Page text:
Healthcare can be a daunting prospect for seniors, namely because health issues can creep up as folks age, and because Medicare comes with a lot of hidden costs that seniors aren't well-prepared for. But if there's one health-related expense that can really catch retirees off-guard, it's none other than long-term care.
It's easy to assume that you won't need long-term care in your lifetime, but in reality, an estimated 70% of seniors 65 and older need some type of it at some point. Now, for you, that could mean a few months with a home health aide. Or, it could mean needing a year of nursing home care. In the absence of a crystal ball, it's impossible to know. But one thing's for sure: Without long-term care insurance, you run the risk that you'll be forced to cover a very large expense without help.
Unfortunately, many older workers are heading toward their golden years without long-term care coverage in place. In a recent Nationwide survey, 75% of future retirees aged 50 and over said they don't have long-term care insurance. If that's the boat you're in, it's a good idea to start looking into it -- because the older you get, the more difficult it becomes to qualify, and the costlier it becomes.
The cost of long-term care can be staggering
Long-term care insurance can be expensive, which is why many people shy away from it. But chances are, your policy won't be anywhere near as expensive as the actual price tag for the care you could wind up needing.
According to Genworth's 2018 Cost of Care Survey, the average annual bill for an assisted living facility is $48,000 on a national level. For a shared room in a nursing home, it's $89,297 a year. And for a private nursing home room, it's a whopping $100,375.
Living at home isn't necessarily cheaper if you require long-term care. The average annual cost of a full-time home health aide is $50,336.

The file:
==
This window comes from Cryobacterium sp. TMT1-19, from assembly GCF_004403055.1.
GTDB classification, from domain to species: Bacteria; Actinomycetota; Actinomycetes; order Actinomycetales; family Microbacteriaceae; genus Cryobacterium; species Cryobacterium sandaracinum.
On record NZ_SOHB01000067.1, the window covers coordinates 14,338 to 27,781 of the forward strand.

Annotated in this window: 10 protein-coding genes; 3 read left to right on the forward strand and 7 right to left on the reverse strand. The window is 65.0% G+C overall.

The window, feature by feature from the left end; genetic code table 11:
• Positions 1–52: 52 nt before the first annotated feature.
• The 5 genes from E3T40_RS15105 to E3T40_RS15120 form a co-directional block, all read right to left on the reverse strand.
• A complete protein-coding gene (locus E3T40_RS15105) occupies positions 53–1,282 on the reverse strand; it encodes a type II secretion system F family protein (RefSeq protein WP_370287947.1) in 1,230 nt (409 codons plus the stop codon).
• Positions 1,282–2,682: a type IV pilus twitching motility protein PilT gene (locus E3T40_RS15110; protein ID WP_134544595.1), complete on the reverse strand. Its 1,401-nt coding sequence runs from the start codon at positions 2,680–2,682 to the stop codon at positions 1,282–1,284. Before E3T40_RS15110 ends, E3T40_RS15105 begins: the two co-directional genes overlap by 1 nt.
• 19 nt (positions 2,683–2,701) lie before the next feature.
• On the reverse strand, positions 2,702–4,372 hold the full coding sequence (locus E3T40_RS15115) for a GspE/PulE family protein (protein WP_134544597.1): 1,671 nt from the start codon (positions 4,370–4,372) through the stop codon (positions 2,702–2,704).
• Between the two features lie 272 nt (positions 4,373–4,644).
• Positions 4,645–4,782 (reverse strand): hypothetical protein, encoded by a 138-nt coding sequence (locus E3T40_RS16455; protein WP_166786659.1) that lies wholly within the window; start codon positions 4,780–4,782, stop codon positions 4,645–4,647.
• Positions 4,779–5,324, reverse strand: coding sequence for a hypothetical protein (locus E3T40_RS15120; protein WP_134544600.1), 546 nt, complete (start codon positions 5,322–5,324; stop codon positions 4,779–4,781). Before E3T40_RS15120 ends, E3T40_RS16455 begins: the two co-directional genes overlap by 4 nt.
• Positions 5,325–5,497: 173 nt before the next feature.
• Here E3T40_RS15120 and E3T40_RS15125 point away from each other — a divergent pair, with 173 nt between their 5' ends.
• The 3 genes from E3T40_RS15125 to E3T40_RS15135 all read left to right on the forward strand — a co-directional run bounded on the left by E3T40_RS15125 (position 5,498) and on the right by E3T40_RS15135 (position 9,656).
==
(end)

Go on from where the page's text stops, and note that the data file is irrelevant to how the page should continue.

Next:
That's why it really pays to explore your options for long-term care insurance, and the ideal time to apply is in your mid-50s. At that point, you're more likely to not only get approved, but score a long-term health-based discount on your premiums. Wait too long and you'll risk getting denied or facing premiums that are prohibitively expensive (though if you're in great health, it definitely pays to apply for a policy during your 60s).
Of course, not all policies are created equal. That's why you'll want to pay attention to things outside of your premium costs, like the maximum daily benefit your policy allows for, or the maximum time frame covered by your policy (note that this should really be two years at a minimum). Also, some policies impose a waiting period for having your benefits kick in, whereas others either don't have one or have shorter ones. Therefore, you'll need to compare your options and see what makes the most sense.
Remember, too, that you don't necessarily need the most expensive long-term care policy out there. If you've amassed a healthy level of retirement savings, you'll have the option to tap your IRA or 401(k) to cover the cost of your care. The same holds if you're sitting on a home worth a lot of money (you can always sell it or borrow against it). The key, however, is to explore your options for long-term care insurance before that window of opportunity closes for you due to age or health problems, leaving you to cover what could be a devastatingly expensive bill.